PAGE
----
Subtle as well as not-so-subtle characteristics of infants influence parenting (and, on the transactional principle, infant development). So-called infant effects may be of different kinds. Some are universal and common to all infants; others will be unique to a particular infant or situation.
Some physical features of infancy probably affect parents everywhere in similar ways. By the conclusion of the first trimester, fetuses are felt to move in utero ("quickening"), and soon after (with support) fetuses may survive outside the womb ("viability"). These are significant markers in the life of the child and in the lives and psyches of the child's parents. After birth, the infant's nature as well as certain infant actions are likely to influence parenting. The newborn has a large head dominated by a disproportionately large forehead, widely spaced sizeable eyes, a small and snub nose, an exaggeratedly round face, and a small chin. The ethologist Konrad Lorenz (1935/1970) argued that these physiognomic features of "babyishness" provoke adults to express reflexively nurturant reactions toward babies—even across different species (Alley, 1981,1983). Under ordinary conditions, specific infant behaviors elicit caregiving or other specific responses from parents (Bell and Harper, 1977; Bornstein, Tamis-LeMonda, et al., 1992). And from the moment of birth, babies exercise the several effective signals that are at their disposal: Crying will motivate adults to approach and soothe, and smiling will encourage adults to stay near.
Other structural characteristics of infants affect parenting and the quality of parent-infant interaction: Infant health status, gender, and age are three significant factors. Preterm infants, for example, often have difficulty regulating engagements with caregivers, as made evident by increased gaze aversion, decreased joint play, and lower levels of joint attention (Landry, 1995), and their mothers are reciprocally more active and directive (Goldberg and DiVitto, in Vol. 1 of this Handbook). Parental patterns of interaction with infant girls and boys are a second more complicated infant effect. On the one hand, there is evidence that parenting infant girls and boys is surprisingly similar (Leaper, in Vol. 1 of this Handbook; Lytton and Romney, 1991). On the other, nurseries for newborn infants provide color-coded blankets, diapers, and so forth; infant gifts, beginning with the baby shower, are carefully selected with gender in mind; and infants are uniformly dressed in gender-typed clothing (Shakin, Shakin, and Sternglanz, 1985). Gender organizes parents' initial descriptions, impressions, and expectations of their infants (Condry and Condry, 1976; Rubin, Provenzano, and Luria, 1974). Finally, infant development per se, a third structural infant effect, exerts pervasive control over parental behavior. For example, cross-cultural study shows that mothers of younger infants use more affect-laden speech but that, as infants achieve more sophisticated levels of motor exploration and cognitive comprehension, mothers increasingly orient, comment, and prepare their babies for the world outside the dyad by increasing amounts of their information-laden speech (Bornstein, Tamis-LeMonda, et al., 1992).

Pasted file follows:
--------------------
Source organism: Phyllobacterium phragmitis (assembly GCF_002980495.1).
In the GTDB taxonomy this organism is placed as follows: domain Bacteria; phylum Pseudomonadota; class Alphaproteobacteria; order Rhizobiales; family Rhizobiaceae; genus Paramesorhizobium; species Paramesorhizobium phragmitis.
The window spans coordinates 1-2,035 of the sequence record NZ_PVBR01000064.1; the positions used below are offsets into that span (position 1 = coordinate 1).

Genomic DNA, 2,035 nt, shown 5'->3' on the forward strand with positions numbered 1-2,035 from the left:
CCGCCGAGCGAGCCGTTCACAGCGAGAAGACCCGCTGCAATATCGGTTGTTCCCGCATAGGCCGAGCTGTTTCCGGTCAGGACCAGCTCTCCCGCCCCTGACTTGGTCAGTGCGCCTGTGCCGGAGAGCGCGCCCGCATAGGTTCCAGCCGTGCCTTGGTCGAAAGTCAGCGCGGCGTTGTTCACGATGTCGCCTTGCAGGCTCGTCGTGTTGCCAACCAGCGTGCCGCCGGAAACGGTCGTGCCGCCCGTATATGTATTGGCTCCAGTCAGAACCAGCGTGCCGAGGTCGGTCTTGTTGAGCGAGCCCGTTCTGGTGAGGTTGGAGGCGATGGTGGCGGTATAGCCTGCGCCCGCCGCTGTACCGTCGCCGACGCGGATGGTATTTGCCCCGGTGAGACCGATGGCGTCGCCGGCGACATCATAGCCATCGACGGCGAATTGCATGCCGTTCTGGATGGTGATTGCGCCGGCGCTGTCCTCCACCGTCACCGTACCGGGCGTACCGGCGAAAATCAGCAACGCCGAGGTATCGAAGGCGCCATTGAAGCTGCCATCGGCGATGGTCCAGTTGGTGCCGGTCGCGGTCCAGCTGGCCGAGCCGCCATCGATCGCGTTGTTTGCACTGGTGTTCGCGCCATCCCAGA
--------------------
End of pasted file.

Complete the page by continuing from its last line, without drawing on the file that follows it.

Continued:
Other idiosyncratic characteristics of infants are no less stimulating to parents. Goldberg (1977) taxonomized the salient infant characteristics that affect parents: responsiveness, readability, and predictability. Responsiveness refers to the extent and the quality of infant reactivity to stimulation. Readability refers to the definitiveness of infant behavioral signals: An "easily read" infant is one who produces unambiguous cues that allow caregivers to recognize state quickly, interpret signals promptly, and thus respond contingently. Predictability refers to the degree to which infant behaviors can be anticipated reliably. Each baby possesses her or his unique profile of these characteristics.
Infant cognitive ability and temperament, actual or perceived, also influence adults and the effectiveness of adult ministrations. Trevarthen and Hubley (1978) noted that, once the infant begins to focus attention on interesting objects in the environment, the mother adjusts by starting to create "spectacles" for the child. Having a temperamentally easy baby or perceiving a baby as temperamentally easy (relatively happy, predictable, soothable, and sociable) enhances a mother's feelings that she is competent (Deutsch, Ruble, Fleming, Brooks-Gunn, and Stangor, 1988). More to the point, the same behavioral intervention may rapidly soothe one infant yet seem totally ineffective for another, leading parents of different infants to reach different conclusions about their competence as parents, despite similarities in their parenting (Putnam et al., in Vol. 1 of this Handbook).
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